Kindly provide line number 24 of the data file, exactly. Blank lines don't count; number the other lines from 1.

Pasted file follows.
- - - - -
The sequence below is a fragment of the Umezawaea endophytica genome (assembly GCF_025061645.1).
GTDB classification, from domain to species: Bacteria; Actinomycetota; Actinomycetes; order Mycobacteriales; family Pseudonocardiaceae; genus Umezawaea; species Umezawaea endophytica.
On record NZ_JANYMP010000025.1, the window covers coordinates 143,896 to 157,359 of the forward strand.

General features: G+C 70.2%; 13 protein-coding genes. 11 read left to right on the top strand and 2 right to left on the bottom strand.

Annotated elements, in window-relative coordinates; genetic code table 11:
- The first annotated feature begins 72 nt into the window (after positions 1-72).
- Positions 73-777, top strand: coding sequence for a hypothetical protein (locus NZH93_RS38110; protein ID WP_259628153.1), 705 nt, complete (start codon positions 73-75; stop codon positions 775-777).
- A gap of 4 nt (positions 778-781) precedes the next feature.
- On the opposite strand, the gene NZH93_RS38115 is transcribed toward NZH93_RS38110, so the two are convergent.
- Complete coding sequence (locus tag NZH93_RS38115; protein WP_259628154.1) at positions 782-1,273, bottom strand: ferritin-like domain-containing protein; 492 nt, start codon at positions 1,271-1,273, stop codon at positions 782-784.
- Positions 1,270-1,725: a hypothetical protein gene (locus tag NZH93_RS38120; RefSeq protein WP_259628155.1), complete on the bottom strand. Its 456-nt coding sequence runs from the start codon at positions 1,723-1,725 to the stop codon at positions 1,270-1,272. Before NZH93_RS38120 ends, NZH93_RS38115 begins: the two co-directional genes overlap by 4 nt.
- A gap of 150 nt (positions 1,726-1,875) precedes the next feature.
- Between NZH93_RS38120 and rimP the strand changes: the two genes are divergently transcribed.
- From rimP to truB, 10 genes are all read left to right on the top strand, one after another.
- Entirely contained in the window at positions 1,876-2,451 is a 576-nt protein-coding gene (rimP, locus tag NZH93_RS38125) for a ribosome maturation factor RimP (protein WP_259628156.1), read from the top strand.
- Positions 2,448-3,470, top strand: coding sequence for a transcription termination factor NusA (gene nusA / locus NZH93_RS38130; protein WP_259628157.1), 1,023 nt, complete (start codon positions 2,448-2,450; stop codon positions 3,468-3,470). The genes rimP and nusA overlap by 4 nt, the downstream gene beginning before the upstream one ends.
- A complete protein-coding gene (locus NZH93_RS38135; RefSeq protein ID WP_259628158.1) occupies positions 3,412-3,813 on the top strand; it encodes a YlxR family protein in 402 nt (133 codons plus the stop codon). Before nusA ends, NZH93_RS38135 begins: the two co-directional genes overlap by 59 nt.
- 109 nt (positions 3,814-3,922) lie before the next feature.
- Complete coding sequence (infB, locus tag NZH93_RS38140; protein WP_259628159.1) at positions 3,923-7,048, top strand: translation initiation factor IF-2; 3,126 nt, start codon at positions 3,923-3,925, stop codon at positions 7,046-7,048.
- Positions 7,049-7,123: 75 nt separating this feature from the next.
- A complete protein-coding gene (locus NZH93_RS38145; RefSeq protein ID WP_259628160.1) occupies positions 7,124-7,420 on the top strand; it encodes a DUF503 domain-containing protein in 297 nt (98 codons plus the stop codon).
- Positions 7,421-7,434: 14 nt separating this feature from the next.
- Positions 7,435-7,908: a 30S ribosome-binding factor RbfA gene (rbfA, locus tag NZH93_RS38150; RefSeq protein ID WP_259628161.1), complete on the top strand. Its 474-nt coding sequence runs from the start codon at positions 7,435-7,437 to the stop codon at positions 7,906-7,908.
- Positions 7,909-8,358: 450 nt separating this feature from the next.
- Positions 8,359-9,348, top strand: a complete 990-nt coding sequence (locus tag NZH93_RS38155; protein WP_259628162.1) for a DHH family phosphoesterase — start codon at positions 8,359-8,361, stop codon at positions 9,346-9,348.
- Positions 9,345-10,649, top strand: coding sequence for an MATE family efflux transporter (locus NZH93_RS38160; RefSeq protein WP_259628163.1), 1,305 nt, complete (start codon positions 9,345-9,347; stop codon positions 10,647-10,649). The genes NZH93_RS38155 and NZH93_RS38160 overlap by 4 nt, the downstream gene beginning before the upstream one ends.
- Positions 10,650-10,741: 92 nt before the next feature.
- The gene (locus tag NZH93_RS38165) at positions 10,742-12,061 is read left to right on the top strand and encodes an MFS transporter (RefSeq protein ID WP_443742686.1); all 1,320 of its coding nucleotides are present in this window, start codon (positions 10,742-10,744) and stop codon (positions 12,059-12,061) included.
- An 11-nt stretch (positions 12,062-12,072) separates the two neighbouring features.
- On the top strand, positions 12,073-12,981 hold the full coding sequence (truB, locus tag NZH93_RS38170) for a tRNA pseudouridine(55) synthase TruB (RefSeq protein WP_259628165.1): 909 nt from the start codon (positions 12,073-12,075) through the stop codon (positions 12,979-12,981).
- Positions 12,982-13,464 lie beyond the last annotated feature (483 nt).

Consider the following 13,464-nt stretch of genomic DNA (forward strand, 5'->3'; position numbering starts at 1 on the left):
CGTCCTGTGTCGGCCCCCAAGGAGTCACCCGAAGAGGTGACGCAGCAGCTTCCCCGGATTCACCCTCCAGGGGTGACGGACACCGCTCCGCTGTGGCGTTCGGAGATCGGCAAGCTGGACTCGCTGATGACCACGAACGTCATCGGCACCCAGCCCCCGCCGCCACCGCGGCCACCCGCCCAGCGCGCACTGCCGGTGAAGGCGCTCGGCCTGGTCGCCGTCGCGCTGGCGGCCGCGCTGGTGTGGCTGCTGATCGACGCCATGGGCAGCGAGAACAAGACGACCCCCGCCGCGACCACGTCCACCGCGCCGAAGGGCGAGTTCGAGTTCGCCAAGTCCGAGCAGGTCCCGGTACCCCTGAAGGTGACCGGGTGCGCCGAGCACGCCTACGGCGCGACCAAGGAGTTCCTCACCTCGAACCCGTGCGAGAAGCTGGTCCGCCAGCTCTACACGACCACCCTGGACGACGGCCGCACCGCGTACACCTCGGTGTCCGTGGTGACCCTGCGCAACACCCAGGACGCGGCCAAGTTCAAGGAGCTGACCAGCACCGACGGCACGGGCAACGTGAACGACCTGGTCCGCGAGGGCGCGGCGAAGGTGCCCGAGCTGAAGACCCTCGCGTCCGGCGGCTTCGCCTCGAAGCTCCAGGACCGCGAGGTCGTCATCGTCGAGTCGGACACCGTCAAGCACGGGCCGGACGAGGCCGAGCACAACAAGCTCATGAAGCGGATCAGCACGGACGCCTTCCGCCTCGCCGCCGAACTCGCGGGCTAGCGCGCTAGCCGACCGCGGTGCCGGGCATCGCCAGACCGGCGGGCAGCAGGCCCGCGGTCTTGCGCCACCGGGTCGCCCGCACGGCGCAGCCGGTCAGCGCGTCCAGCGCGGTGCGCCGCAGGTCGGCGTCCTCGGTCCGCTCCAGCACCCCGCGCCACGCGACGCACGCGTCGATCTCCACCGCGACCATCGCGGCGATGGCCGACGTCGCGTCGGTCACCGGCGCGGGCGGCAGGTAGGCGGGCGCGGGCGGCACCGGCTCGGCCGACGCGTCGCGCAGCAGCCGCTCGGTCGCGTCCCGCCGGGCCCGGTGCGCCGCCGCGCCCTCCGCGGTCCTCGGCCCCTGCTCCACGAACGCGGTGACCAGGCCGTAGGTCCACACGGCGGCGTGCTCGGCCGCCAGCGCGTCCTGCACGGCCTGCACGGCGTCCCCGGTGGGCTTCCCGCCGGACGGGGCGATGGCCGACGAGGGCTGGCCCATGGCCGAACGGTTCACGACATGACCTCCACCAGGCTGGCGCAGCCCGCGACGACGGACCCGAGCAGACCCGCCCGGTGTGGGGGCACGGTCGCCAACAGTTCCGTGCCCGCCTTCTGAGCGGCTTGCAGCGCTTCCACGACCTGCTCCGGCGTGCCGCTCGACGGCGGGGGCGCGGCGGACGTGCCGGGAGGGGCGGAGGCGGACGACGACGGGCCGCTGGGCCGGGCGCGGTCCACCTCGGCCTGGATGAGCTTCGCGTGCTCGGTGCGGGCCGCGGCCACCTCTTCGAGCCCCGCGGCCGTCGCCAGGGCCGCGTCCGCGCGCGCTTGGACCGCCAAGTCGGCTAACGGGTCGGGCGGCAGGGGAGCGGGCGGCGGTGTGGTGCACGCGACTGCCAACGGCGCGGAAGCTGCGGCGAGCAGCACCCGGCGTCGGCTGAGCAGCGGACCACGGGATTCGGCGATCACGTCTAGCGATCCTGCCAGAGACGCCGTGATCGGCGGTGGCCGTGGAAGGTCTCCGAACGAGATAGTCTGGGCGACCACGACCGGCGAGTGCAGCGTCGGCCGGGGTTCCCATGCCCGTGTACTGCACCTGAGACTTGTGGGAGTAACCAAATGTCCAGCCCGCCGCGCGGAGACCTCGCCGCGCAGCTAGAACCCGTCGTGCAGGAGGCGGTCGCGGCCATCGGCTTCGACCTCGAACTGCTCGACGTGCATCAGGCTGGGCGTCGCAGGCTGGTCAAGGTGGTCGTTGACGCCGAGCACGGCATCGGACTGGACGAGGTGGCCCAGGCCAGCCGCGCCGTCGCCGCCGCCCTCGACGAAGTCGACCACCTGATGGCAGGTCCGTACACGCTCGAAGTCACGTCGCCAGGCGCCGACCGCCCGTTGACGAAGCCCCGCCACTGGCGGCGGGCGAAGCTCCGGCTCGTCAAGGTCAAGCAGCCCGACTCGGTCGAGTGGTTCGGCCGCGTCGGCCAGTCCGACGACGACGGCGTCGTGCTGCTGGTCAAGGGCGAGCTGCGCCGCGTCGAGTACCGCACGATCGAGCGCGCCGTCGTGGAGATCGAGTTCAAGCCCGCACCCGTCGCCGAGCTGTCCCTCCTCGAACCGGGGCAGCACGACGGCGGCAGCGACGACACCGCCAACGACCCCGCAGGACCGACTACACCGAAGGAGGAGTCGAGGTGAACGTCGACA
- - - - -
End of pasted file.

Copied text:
- Positions 7,909-8,358: 450 nt separating this feature from the next.